Table 1 Clinical parameters in normoovulatory controls and patients with PCOS.


After overnight fasting, venous blood samples were collected in the early follicular phase from all subjects, allowed to clot for 30 min and then centrifuged at 2500 rpm for approximately 10 min to obtain serum. Serum total testosterone levels [detectable range (DR): 0.03–14.4 ng/mL] were measured using radioimmunoassay (Diagnostic Systems Laboratories, Webster, TX, USA)25. The concentration of fasting blood glucose (glucose AC, DR: 10–800 mg/dL), FSH (DR: 0.1–120 mIU/mL), LH (DR: 0.1–100 mIU/mL) and oestradiol (E2, DR: 20–900 pg/mL) were measured as described previously25,26,27.

Ovarian stimulation, granulosa cell collection and RNA extraction

During ovarian stimulation, the dose of gonadotropin (Merck Serono S.A., Geneva, Switzerland) was adjusted for each individual patient according to FSH levels, serum E2 concentrations and growth and number of follicles. Follicular fluid was aspirated and pooled from small antral follicles (4–8 mm in diameter) visible on ultrasonography during the retrieval of transvaginal oocytes for IVF. The granulosa cells were isolated and prepared from follicular aspirates after the removal of oocytes. The samples were then centrifuged at 400 × g for 10 min to separate the fluid from cells. The cell pellets were resuspended in Dulbecco’s phosphate-buffered saline (DPBS; GIBCO®; Invitrogen Life Technologies GibcoWaltham, MA, USA), layered on 50% Ficoll–Paque™ density gradient media (GE Healthcare, Waukesha, WI, USA) and then centrifuged at 400 × for 30 min to remove maximum red blood cells. The granulosa cells at the interface were collected and washed with DPBS. Total RNA was extracted from individual patient samples using the RNeasy® Mini Kit (Qiagen, Inc., Valencia, CA, USA) according to the manufacturer’s instructions and then treated with deoxyribonuclease. The concentration of isolated RNA was determined using a NanoDrop® ND-100 spectrophotometer (NanoDrop Technologies, LLC, Wilmington, DE, USA). The RNA extracts were stored at −80 °C until all samples were collected. The quality and integrity of RNA samples were analyzed using the Agilent 2100 Bioanalyzer (Agilent Technologies, Inc., Palo Alto, CA, USA).

Microarray hybridization analysis

Affymetrix® Gene Chip Human Genome Gene 1.0 ST microarray chips (Affymetrix®, Inc., Santa Clara, CA, USA) were hybridized at the National Health Research Institutes Microarray Core Facility (Miaoli County, Taiwan). Briefly, total RNA was reverse transcribed into double-stranded cDNA using an oligo24 primer containing a T7 RNA polymerase promoter. Single-stranded cDNA labeled with biotinylated nucleotides in the sense direction were generated from cRNA and used for array hybridization. The arrays were washed and stained using the Affymetrix® Fluidics Station 450 and then scanned using the Affymetrix® GeneArray 3000 7 G scanner to generate fluorescent images. Cell intensity data (CEL files) were generated using Affymetrix® GeneChip® Command Console® software.

Microarray data annotation and ingenuity pathway analysis (IPA)

Data were normalized using quantile normalization methods28. A list of differentially expressed genes was generated by Linear Models for Microarray (limma29 packages in the R platform) data analysis and their corrected P values were calculated using the Benjamini–Hochberg method30 (i.e. false discovery rate) for the non-PCOS group compared with the PCOS group and uploaded to the IPA Ingenuity System ( to identify gene networks. Gene networks were used to identify biologic functions, molecular processes, disorders and pathways of genes identified by Limma data analysis.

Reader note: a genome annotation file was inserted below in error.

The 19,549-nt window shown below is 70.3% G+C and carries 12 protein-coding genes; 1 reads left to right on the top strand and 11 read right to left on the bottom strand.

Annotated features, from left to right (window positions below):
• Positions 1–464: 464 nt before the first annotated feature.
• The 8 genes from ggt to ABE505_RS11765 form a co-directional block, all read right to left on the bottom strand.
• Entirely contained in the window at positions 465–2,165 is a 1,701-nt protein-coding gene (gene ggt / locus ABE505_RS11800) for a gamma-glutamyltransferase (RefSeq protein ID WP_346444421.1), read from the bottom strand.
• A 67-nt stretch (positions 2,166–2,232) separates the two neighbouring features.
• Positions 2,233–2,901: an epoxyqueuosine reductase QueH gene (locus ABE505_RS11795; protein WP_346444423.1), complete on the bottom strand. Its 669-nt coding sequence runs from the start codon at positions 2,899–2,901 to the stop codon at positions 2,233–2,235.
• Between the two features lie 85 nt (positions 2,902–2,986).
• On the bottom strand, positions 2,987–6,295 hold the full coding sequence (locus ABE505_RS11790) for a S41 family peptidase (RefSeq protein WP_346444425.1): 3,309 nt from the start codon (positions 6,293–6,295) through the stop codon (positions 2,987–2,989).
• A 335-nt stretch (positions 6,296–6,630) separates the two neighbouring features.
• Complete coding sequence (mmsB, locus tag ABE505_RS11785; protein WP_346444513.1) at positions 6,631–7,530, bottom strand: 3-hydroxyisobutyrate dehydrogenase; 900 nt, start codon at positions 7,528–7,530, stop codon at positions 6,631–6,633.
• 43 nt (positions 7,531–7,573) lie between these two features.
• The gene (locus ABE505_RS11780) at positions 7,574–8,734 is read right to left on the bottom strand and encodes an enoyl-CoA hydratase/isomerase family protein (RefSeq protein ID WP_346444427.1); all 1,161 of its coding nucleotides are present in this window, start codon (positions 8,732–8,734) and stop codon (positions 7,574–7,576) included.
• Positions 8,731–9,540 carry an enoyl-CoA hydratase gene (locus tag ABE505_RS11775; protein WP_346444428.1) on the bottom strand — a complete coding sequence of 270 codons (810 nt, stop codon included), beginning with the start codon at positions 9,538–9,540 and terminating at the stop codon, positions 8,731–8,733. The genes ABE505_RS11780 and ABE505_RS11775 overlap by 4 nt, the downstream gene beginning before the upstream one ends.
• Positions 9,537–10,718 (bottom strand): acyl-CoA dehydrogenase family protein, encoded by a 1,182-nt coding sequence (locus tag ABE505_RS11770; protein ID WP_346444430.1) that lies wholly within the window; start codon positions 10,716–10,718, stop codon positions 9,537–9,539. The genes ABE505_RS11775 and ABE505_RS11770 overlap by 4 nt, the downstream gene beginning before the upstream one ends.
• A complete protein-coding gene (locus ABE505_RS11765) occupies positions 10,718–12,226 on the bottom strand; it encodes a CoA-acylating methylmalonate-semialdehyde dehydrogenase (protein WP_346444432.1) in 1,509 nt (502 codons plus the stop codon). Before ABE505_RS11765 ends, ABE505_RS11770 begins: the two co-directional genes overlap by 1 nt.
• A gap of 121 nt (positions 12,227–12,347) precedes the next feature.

Protein extraction and western blot analyses

Total protein was extracted from an additional three non-PCOS granulosa cells and three PCOS granulosa cells and 20 μg of protein per lane was loaded and separated by sodium dodecyl sulfate-polyacrylamide gel electrophoresis. Proteins were then transferred to polyvinylidene fluoride (PVDF) membranes and blocked for 1 h with 5% nonfat milk in Tris-buffered saline with Tween-20 (Gibco). The membranes were incubated overnight at 4 °C with one of the following primary antibodies: phosphorylated extracellular signal-regulated kinase (p-ERK; diluted 1:500), ERK (diluted 1:1000), mitogen-activated protein kinase kinase kinase 4 (MAP3K4; diluted 1:500), or glyceraldehyde 3-phosphate dehydrogenase (GAPDH; diluted 1:5000) (Santa Cruz Biotechnology, Inc., Santa Cruz, CA, USA). Next, PVDF membranes were incubated for 60 min at room temperature with secondary antibodies (Santa Cruz Biotechnology, Inc.) and then immune complexes were detected by chemiluminescence using a western blotting analysis system (NENTM Life Science, Boston, MA, USA). Relative protein levels per sample were then normalized to GAPDH signals.

Statistical analysis

Clinical features of interest were selected as dependent variables. The Mann–Whitney U test, Student’s t-test and paired t-test of variance were used where appropriate for statistical analyses. Data from at least three independent measurements are presented as means ± standard deviation of the mean (SEM). The SYSTAT statistical graphics software package (SYSTAT Software, Inc., San Jose, CA, USA) was used for analysis and a probability (P) value of <0.05 was considered statistically significant.